7 Fraser et al, Life-limiting and Life-threatening Conditions in Children and Young People in the United Kingdom.

8 Contact a Family, personal communication (accessed 3 Jun 2015).

9 Carers UK, ‘Valuing carers – calculating the value of unpaid care’, 2007, http://cdn.basw.co.uk/upload/basw_14229-2.pdf (accessed 3 Jun 2015).

10 HM Government, 2010, Recognised, Valued and Supported: Next steps for the Carers Strategy, 2010, https://www.gov.uk/government/uploads/system/uploads/attachment_data/file/213804/dh_122393.pdf (accessed 3 Jun 2015).

11 Scope, ‘New research: parents of disabled children “frustrated” “stressed” and “exhausted” by battle for support’, press release, 11 Sep 2014, www.scope.org.uk/media/press-releases/sept-2014/parents-disabled-children-battle-support (accessed 3 Jun 2015).

12 Ibid.

13 Children’s Society, 2011, cited in C Larkins et al, ‘We Want People to See Things Our Way’: A rights-based analysis of disabled children’s experience living with low income, Office of the Children’s Commissioner, 2013, http://clok.uclan.ac.uk/9422/1/9422_Larkins_1549939726-OCC-We_want_people_to_see_things_our_way.pdf (accessed 3 Jun 2015).

14 Larkins et al, ‘We Want People to See Things Our Way’.

15 Contact a Family, ‘Counting the costs 2014: research into the finances of more than 3,500 families with disabled children across the UK’, Nov 2014, www.cafamily.org.uk/media/805120/counting_the_costs_2014_uk_report.pdf (accessed 3 Jun 2015).

16 Dept of Health, ‘Funding for children’s hospice and children’s hospice at home grant for voluntary organisations in England: guidance notes for grant application’, Aug 2006.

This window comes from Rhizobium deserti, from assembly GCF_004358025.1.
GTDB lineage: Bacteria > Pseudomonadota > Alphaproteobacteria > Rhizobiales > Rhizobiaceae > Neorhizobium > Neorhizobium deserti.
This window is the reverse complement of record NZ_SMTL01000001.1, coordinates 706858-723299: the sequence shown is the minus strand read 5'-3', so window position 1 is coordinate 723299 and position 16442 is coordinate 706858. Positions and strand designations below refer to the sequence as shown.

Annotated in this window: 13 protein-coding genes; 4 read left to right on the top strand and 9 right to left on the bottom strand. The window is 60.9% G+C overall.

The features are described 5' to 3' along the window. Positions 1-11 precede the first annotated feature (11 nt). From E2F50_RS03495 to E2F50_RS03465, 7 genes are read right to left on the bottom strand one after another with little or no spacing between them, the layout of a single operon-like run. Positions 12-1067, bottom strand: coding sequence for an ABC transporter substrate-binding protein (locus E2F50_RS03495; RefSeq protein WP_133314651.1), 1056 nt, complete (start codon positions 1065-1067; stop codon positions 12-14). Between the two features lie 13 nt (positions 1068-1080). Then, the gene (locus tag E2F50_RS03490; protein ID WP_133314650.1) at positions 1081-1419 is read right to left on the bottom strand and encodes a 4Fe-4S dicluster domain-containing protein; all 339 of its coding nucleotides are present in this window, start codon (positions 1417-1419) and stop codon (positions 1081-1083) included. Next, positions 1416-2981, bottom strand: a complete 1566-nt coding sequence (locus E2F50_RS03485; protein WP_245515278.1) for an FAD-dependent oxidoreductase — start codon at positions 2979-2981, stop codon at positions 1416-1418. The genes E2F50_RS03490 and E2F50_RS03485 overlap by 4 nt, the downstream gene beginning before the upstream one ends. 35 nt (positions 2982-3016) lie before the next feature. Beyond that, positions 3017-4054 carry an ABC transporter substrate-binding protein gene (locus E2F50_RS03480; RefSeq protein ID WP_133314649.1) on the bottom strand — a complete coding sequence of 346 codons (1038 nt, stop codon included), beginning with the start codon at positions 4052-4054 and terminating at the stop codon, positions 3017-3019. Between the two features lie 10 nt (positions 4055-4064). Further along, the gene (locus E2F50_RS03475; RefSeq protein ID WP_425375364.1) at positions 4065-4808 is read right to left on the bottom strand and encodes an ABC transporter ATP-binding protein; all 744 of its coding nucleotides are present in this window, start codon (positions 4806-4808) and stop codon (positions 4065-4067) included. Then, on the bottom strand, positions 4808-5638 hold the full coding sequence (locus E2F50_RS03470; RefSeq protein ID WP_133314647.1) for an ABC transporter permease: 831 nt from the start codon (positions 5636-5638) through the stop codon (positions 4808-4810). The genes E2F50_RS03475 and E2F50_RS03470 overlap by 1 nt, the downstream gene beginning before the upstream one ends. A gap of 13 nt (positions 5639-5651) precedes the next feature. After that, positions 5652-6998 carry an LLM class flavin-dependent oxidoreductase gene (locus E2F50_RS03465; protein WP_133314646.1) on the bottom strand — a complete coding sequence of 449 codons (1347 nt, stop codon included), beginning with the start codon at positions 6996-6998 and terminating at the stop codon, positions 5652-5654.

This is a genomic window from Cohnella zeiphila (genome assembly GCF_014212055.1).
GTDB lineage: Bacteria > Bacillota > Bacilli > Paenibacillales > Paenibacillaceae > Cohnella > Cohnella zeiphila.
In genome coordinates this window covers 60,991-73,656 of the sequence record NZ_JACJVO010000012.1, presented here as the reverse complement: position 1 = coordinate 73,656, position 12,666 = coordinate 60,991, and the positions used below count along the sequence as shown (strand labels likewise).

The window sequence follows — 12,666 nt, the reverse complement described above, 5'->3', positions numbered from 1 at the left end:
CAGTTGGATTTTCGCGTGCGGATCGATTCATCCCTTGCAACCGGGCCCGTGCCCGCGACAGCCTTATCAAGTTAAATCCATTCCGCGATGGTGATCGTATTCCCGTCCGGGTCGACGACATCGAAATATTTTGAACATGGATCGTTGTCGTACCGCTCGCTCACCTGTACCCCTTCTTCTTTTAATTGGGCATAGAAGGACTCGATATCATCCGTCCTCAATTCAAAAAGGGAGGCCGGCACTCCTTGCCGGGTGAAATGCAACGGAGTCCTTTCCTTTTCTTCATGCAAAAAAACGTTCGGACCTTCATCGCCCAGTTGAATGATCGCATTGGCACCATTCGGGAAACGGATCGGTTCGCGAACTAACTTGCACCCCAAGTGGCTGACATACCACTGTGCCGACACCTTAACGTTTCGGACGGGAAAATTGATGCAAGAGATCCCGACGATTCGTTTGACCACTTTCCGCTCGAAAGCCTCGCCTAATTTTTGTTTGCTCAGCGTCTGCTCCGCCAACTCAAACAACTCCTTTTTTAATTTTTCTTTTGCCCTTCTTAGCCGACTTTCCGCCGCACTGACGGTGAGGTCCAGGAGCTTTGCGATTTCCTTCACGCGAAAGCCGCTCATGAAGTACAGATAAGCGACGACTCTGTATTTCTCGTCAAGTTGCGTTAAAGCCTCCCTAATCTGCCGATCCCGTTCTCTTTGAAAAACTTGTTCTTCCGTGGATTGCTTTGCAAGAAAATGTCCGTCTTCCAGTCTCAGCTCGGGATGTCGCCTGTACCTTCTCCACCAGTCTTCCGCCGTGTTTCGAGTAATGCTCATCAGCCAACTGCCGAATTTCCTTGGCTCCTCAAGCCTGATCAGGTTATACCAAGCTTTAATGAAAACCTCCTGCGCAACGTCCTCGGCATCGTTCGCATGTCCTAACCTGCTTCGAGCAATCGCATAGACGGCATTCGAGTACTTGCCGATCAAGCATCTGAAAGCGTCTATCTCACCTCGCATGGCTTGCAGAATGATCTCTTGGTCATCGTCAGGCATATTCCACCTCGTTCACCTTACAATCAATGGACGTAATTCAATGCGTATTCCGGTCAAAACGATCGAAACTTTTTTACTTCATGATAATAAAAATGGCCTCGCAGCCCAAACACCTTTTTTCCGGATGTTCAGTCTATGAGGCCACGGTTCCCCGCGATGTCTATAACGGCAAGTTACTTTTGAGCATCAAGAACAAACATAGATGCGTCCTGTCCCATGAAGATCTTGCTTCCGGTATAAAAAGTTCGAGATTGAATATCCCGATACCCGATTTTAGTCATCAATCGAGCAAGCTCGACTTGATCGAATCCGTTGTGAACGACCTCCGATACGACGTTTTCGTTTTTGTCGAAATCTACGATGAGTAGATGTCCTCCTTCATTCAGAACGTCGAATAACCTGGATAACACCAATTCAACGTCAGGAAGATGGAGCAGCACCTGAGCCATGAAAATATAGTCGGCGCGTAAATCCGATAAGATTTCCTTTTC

17 P Hope, Hospices health written question, HC Debate, Hansard, c156W, 12 Jan 2009, www.theyworkforyou.com/wrans/?id=2009-01-12g.245853.h (accessed 3 Jun 2015).

18 UK Government, The Coalition: Our Programme for Government, May 2010, https://www.gov.uk/government/uploads/system/uploads/attachment_data/file/78977/coalition_programme_for_government.pdf (accessed 3 Jun 2015).

19 ‘PM agrees to funding improvements for children’s hospices’, ehospice, 15 Feb 2013, www.ehospice.com/uk/ArticleView/tabid/10697/ArticleId/3188/language/en-GB/Default.aspx (accessed 3 Jun 2015).

20 Dept of Health, ‘Children’s Hospice and Hospice-at-Home Grant’, nd, https://www.gov.uk/government/uploads/system/uploads/attachment_data/file/264116/allocation-grants-childrens-hospice-and-hospice-at-home.pdf (accessed 3 Jun 2015).

21 T Hughes-Hallett et al, Funding the Right Care and Support for Everyone: Creating a fair and transparent funding system; the final report of the Palliative Care Funding Review, Jul 2011, https://www.gov.uk/government/uploads/system/uploads/attachment_data/file/215107/dh_133105.pdf (accessed 3 Jun 2015).